What beer would Obama choose for the Gates-Crowley meetup?

Posted on Mon Jul 27 2009

Obama-beer

In seeking a resolution to the racially charged fracas over the arrest of black Harvard professor Henry Louis Gates last week, President Obama has famously urged Gates and arresting officer Jim Crowley to have a beer together at the White House in what the president hopes will be a "teachable moment." That may be, but it could also be a very brand-able moment for the beer that's chosen to break the ice. But which brand would it be? If Obama had his druthers, the two would be imbibing Budweiser. In a February interview on Fox News, White House spokesman Robert Gibbs revealed the former all-American and now Belgian-owned brew as the president's favorite. Benj Steinman, president of Beer Marketer's Insights in West Nyack, N.Y., didn't care to venture a guess as to which brand of beer Obama would tap for the occasion, but said that the president's use of beer as a social lubricant was welcome. "It's come up a couple of times," Steinman says. "He likes his beer." UPDATE: Obama will indeed have a Budweiser, White House press secretary Robert Gibbs said Monday. Crowley will have a Blue Moon, and Gates will drink a Becks or a Red Stripe, according to CNN.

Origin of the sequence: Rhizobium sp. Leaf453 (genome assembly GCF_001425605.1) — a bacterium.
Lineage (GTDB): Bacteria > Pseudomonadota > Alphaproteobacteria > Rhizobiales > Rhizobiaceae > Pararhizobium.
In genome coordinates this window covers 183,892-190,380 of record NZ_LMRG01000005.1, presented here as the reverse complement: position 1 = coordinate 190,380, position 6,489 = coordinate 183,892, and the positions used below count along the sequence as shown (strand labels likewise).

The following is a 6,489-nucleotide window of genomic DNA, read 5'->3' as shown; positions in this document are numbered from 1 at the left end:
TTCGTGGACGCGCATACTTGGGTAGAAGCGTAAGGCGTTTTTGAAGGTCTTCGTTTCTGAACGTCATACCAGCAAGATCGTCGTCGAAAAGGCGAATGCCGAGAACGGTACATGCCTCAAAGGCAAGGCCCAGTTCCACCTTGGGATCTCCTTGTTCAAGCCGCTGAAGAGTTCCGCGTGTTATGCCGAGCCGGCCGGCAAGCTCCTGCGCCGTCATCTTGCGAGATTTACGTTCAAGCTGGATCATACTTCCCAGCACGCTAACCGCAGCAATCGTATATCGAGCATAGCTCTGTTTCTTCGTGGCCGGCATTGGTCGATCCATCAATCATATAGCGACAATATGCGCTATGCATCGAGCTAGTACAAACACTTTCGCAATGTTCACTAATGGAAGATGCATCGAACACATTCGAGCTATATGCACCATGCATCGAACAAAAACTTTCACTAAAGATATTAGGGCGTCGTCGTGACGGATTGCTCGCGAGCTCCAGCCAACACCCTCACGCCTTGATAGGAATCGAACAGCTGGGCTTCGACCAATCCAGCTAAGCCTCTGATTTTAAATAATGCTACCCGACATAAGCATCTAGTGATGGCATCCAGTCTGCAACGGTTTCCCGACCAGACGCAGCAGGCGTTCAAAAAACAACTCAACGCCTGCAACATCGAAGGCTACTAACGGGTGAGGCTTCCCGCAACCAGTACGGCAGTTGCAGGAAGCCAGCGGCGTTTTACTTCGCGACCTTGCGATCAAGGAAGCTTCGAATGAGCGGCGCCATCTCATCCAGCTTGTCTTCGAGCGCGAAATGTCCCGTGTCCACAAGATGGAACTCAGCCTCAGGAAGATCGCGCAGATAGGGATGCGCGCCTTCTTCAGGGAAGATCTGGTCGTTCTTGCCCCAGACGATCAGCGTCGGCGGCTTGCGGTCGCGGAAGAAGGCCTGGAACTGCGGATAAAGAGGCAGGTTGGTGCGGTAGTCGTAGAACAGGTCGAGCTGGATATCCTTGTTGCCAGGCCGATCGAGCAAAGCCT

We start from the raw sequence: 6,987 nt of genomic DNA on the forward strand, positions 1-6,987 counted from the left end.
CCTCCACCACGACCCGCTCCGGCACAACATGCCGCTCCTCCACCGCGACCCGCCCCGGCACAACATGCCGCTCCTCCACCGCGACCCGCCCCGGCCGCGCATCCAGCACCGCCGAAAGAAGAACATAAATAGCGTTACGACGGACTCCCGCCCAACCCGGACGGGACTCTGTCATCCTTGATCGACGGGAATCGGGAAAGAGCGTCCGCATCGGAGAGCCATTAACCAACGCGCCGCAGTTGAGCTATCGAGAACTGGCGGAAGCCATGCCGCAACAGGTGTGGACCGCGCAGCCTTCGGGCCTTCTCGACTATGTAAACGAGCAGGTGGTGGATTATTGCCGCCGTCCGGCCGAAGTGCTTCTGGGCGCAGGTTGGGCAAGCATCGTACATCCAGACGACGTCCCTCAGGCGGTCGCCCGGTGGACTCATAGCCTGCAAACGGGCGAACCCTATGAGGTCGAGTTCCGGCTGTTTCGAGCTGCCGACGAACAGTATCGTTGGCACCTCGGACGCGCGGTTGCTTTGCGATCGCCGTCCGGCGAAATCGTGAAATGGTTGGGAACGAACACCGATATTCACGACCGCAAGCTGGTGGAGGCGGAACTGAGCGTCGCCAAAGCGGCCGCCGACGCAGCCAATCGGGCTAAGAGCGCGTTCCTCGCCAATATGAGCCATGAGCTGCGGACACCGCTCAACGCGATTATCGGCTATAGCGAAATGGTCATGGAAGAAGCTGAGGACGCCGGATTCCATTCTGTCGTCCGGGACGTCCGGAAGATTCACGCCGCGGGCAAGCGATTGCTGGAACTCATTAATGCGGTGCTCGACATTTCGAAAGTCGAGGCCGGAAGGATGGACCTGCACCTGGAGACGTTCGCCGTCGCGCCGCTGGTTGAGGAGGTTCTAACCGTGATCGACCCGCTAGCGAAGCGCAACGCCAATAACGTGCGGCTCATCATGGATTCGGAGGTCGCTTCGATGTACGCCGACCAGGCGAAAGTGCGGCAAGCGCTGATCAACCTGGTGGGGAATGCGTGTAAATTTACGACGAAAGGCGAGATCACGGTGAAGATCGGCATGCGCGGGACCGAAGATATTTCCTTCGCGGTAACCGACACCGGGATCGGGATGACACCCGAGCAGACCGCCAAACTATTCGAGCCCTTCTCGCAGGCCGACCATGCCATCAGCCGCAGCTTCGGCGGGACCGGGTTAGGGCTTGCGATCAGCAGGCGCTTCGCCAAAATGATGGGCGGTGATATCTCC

—Posted by Todd Wasserman

Coke, not Pepsi, reportedly the choice of Obama administration

Posted on Fri Feb 27 2009

Obama-soda

Pepsi is the one that's gone ga-ga for Barack Obama, with its similar logo and call for a refreshed and renewed America. But according to Time magazine's White House correspondent, Michael Scherer, who has his finger on the pulse, it's Coke, not Pepsi, that's the choice of this new administration.
  Obama himself doesn't care much for either beverage. (He prefers Honest Tea, apparently.) But as Scherer reports, his advisers tend to prefer Coke. "Several senior Administration officials are committed cola drinkers, and without fail they spend their days sipping from a can of Diet Coke, a product of Pepsi's chief competitor, Coca-Cola," Scherer writes. Devotees include Larry Summers, Obama's top economic adviser, who "rarely walks anywhere in the White House complex without a can of Diet Coke in his hand. He is well known for interrupting conversations to take another swig."
  Scherer asked another White House official, who had a can of Diet Coke on his desk, whether the Obama administration had a clear bias for Coke over Pepsi. The official, who was granted anonymity, perhaps because he wasn't authorized to discuss such a sensitive topic in public, replied, "I think that's true. Don't most Americans?"

—Posted by Tim Nudd

Obama will share a beer with Hannity, as long as it's Budweiser

Posted on Tue Feb 10 2009